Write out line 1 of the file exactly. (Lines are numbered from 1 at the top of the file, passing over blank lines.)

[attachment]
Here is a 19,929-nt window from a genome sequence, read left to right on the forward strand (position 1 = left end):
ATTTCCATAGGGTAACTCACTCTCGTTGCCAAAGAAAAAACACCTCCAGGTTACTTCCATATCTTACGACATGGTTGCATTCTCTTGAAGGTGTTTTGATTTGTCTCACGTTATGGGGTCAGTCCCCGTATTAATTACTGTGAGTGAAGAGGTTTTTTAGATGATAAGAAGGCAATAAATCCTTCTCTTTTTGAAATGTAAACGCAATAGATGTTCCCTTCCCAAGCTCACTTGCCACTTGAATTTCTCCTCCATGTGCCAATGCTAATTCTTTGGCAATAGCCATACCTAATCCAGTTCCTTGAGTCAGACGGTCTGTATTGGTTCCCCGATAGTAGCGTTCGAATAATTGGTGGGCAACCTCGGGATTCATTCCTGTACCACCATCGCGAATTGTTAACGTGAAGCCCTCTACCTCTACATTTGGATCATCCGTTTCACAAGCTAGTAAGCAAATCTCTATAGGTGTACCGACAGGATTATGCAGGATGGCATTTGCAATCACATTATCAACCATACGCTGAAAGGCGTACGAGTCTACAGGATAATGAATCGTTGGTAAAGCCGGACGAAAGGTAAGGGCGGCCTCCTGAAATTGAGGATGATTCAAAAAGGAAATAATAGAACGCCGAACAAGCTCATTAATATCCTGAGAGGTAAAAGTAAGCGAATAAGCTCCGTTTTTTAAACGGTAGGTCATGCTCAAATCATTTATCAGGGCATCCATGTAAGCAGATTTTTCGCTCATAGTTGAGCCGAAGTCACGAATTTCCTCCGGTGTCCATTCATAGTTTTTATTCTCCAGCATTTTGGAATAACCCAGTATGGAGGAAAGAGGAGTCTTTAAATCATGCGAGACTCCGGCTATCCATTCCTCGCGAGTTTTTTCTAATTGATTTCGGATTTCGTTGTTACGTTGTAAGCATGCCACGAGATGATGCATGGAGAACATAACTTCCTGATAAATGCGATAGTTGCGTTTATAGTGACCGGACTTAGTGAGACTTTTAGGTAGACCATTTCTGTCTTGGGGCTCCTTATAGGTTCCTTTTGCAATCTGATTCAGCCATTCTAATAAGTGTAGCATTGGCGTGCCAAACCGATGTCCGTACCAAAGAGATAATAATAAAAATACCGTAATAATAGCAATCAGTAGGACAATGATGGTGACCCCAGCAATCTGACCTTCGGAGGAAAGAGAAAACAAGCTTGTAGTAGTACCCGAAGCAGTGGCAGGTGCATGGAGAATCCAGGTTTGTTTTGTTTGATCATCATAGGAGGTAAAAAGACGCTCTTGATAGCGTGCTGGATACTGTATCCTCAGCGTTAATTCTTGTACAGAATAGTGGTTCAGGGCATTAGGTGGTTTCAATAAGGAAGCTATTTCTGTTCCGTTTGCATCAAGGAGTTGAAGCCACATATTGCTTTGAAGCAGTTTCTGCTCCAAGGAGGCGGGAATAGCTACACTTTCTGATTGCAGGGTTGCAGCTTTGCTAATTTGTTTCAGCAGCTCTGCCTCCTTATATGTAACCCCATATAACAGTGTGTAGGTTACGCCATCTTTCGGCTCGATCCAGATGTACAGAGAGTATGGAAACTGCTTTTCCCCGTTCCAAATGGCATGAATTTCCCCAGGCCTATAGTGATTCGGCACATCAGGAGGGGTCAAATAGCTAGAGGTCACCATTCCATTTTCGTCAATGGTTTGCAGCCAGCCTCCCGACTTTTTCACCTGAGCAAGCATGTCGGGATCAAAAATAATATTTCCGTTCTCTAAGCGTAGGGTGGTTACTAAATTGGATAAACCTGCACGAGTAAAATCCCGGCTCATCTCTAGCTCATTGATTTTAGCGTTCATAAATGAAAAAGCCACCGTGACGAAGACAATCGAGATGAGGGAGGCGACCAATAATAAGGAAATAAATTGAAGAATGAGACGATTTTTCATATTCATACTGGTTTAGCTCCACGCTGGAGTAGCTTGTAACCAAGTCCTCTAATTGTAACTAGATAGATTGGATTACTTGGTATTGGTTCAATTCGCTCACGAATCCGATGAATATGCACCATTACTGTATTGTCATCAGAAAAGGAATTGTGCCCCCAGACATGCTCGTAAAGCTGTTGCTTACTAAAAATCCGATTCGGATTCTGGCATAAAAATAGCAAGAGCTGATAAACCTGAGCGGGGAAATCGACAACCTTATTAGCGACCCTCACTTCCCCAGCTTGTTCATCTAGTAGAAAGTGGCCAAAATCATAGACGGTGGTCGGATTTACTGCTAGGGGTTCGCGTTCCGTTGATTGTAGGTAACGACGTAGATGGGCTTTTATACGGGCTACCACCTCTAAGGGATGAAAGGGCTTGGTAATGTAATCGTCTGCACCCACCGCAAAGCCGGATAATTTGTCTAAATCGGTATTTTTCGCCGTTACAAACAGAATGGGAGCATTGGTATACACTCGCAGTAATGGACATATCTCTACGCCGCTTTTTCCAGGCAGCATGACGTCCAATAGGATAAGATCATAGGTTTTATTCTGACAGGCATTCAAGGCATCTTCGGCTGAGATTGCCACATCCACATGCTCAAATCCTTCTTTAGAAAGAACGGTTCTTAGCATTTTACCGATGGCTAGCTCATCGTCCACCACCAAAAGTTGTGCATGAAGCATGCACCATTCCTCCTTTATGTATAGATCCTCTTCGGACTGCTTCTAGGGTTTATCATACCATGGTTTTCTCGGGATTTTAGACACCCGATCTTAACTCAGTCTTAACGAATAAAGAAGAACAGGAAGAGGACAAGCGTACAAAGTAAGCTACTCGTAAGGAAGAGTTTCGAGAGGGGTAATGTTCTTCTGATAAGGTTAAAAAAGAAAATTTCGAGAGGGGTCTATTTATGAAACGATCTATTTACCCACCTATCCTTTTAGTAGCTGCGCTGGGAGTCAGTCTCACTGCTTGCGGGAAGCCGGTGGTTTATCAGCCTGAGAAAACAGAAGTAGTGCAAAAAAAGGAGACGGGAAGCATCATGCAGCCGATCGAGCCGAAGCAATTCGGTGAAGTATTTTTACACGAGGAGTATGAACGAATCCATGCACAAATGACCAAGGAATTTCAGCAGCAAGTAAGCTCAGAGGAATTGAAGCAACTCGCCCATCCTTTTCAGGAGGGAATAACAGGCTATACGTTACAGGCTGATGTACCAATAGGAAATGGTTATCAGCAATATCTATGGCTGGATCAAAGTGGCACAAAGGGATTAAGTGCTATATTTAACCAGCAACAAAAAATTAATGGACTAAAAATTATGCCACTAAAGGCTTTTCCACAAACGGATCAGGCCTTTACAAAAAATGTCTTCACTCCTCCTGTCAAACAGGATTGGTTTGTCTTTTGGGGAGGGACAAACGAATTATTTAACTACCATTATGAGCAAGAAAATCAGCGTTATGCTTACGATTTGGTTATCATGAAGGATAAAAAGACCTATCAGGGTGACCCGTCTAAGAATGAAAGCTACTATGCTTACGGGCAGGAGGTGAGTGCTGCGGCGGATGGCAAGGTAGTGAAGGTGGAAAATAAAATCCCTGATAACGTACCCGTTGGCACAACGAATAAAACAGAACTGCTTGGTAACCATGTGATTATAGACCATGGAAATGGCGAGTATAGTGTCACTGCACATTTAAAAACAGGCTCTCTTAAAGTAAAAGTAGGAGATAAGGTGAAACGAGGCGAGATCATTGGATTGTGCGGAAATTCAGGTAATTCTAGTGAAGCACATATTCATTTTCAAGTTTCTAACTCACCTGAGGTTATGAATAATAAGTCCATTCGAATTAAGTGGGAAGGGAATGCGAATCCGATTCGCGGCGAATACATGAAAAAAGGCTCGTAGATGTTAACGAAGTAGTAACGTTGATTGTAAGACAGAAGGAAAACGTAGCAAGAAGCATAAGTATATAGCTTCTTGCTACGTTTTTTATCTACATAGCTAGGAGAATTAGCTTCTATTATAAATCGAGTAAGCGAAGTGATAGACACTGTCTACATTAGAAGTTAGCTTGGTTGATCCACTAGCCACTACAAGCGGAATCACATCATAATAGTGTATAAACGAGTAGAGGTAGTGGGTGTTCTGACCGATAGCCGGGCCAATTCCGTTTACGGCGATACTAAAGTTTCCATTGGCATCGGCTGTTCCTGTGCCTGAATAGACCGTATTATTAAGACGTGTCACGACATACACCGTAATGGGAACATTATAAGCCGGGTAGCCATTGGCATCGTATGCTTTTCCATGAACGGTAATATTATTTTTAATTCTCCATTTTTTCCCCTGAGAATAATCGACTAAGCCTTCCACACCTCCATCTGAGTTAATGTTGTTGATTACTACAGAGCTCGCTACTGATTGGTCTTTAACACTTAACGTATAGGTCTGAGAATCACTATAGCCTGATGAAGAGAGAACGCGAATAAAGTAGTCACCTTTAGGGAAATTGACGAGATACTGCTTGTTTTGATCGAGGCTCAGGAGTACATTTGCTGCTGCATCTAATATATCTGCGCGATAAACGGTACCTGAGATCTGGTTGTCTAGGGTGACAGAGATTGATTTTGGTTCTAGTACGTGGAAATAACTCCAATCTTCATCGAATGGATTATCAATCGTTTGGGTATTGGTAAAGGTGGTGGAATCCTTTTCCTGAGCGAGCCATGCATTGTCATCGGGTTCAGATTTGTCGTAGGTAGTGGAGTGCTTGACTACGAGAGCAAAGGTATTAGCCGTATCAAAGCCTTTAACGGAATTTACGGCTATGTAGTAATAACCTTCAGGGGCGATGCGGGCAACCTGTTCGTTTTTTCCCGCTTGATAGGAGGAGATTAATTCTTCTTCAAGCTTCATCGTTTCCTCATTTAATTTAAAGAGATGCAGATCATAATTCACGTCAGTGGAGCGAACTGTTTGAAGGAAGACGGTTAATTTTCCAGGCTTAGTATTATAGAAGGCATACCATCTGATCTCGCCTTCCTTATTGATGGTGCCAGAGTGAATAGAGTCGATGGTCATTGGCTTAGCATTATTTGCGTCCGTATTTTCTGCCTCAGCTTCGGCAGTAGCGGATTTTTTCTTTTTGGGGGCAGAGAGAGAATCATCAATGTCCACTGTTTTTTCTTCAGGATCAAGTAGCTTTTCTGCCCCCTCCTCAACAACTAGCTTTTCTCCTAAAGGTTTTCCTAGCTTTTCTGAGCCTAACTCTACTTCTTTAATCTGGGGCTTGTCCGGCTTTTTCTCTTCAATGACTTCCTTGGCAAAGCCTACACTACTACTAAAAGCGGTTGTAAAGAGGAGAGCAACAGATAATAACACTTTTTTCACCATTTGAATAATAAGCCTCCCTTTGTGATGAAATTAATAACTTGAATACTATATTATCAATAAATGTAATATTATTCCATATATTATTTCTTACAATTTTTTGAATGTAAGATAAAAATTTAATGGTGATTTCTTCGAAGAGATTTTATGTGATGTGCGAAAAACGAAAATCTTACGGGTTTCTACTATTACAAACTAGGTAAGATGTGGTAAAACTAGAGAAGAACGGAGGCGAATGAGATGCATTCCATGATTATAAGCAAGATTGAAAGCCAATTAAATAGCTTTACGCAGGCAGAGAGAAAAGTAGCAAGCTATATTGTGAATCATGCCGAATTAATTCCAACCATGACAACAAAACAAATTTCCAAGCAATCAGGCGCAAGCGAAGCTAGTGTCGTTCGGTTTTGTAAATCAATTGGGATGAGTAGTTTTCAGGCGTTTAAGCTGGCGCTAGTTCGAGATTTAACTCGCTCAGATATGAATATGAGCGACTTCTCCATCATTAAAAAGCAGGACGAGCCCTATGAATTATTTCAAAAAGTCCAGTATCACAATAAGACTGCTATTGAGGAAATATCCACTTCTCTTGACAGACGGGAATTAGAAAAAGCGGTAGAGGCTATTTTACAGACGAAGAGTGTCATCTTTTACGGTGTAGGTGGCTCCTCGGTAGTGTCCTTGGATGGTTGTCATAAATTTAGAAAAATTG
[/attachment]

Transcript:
Here is a 19,929-nt window from a genome sequence, read left to right on the forward strand (position 1 = left end):